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Although pts with mucosal neuromas were identified at this time, the distinction btw MEN 2A and MEN 2B was not made until 1975. MEN 2A pts do not have mucosal neuromas and marfanoid habitus found in MEN 2B pts. MEN 2A patients also have a less virulent form of medullary thyroid ca (MTC) than MEN 2B pts. MEN 2A pts may have parathyroid hyperplasia, which is rare in MEN 2B pts. . 2/16/2011 jca

MEN 2A (Sipple's Syndrome):

MEN 2A is a rare familial multiglandular syndrome that is inherited as an autosomal dominant trait. Pts have ret protooncogene (RET) mutation. Their first-degree relatives may have specific RET mutation. MEN 2A ( Sipple's Syndrome) 2/16/2011 jca

Patients may present with::

medullary thyroid carcinoma (> 90%); hyperparathyroidism (20–50%), due to hyperplasia or multiple adenomas in over 70% of cases; pheochromocytomas (20–35%), which are often bilateral; or Hirschsprung's disease . Patients may present with: 2/16/2011 jca

Laboratory Studies :

Screening for medullary thyroid carcinoma is done with the pentagastrin stimulation test, Urinary catecholamines and metanephrines screen for pheochromocytomas . Serum calcium level and PTH levels screen for hyperparathyroidism. Laboratory Studies 2/16/2011 jca

Imaging Studies :

Perform CT scanning or MRI for imaging of the adrenals. If calcitonin levels are elevated at either baseline or with provocative testing, evaluate the chest and abdomen for metastatic disease. Imaging Studies 2/16/2011 jca

Tx :

MTC : Total thyroidectomy has been recommended for pts as young as age 3 years for MEN 2A if they contain the genetic mutation. Thyroid hormones For supplemental therapy in hypothyroidism Tx 2/16/2011 jca

Parathyroid disease :

Hyperparathyroidism usually manifests in patients older than 30 years. Histologically , consist of a chief-cell hyperplasia. If all parathyroid glands are enlarged, a subtotal parathyroidectomy is advocated, leaving an approximately 60-mg remnant. Cervical thymectomy because of the increased risk of supernumerary parathyroid glands. Parathyroid disease 2/16/2011 jca

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Vitamin D supplements May increase serum calcium levels by improving calcium absorption. . 2/16/2011 jca

Tx Pheochromocytoma:

Unilateral adrenalectomy avoids the risk of Addisonian crisis and improves the quality of life by not requiring replacement therapy. Some investigators have advocated bilateral adrenalectomy in all patients because of risk of malignancy (rare) and the operative complications from subsequent surgeries. Tx Pheochromocytoma 2/16/2011 jca

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Mineralocorticoids Partial replacement therapy for primary and secondary adrenocortical insufficiency Corticosteroids Cause profound and varied metabolic effects. Corticosteroids modify the body's immune response to diverse stimuli. . 2/16/2011 jca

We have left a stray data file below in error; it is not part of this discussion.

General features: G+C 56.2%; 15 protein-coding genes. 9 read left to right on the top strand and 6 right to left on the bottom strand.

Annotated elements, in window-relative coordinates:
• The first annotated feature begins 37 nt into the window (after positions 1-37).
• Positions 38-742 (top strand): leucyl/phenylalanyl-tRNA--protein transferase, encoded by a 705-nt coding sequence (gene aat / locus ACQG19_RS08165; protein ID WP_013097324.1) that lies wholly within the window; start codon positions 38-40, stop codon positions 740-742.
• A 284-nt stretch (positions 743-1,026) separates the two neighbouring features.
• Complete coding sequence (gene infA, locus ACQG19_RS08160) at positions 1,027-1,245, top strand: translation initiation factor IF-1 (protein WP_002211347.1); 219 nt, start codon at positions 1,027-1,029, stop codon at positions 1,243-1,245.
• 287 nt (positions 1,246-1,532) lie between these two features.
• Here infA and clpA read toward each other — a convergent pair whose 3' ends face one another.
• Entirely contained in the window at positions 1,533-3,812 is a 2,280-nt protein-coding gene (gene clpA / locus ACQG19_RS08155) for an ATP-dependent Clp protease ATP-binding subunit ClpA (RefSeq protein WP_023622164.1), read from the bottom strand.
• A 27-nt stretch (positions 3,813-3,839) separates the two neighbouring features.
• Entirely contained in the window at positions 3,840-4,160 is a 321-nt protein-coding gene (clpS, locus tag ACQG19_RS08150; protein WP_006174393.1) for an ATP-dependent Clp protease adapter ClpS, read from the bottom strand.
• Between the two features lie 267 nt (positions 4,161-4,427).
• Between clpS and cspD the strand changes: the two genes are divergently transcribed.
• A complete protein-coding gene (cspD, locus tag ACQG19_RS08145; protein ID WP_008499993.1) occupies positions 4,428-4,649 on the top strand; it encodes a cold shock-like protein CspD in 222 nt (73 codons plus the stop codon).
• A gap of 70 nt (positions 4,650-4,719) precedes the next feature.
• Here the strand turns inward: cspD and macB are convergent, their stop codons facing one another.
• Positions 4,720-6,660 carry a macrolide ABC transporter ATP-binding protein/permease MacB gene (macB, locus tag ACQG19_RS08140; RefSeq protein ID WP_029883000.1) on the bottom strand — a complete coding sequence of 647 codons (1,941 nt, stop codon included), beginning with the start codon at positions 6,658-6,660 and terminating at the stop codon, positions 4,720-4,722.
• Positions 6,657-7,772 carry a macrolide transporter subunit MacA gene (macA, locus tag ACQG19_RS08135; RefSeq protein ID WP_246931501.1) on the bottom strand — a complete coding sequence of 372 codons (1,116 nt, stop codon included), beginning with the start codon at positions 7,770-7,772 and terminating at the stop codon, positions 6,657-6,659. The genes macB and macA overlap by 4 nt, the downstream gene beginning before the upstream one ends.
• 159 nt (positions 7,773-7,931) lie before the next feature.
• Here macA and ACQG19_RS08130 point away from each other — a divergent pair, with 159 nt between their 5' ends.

MEN 2B :

familial, autosomal dominant multiglandular syndrome that is caused by a mutation of the ret protooncogene (RET) on chromosome 10. MEN 2B 2/16/2011 jca

MEN 2B is characterized by;:

mucosal neuromas (> 90%) with bumpy and enlarged lips and tongue, Marfan -like habitus (75%), adrenal pheochromocytomas (60%) that are rarely malignant and often bilateral, medullary thyroid carcinoma (80%). intestinal ganglioneuromas , skeletal abnormalities (87%), and delayed puberty (43%). MEN 2B is characterized by; 2/16/2011 jca

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Medullary thyroid carcinoma is aggressive and presents early in life. Therefore, infants having a parent with MEN 2B receive genetic screening; those carrying the RET mutation undergo a prophylactic total thyroidectomy by age 6 months. . 2/16/2011 jca

Follow up:

Monitor pts for recurrence of medullary thyroid carcinoma with calcitonin , CEA, and +/- provocative calcitonin testing. Perform annual screening for hyperparathyroidism with serum calcium and PTH levels in MEN 2A patients. Obtain urinary catecholamine levels on an annual basis to assess for pheochromocytoma . Carefully monitor medication dosage and adverse effects Follow up 2/16/2011 jca

conclusion:

MEN is rare Inheritance is by autosomal dorminance effective management requires an understanding of endocrine neoplasia Early genetic testing help decisions for prophylactic surgeries for individuals at risk Early treatment of medullary thyroid carcinoma  prevents death. Careful monitoring for pheochromocytomas can decrease the chance of hypertensive episodes conclusion 2/16/2011 jca

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Thanks for listening . 2/16/2011 jca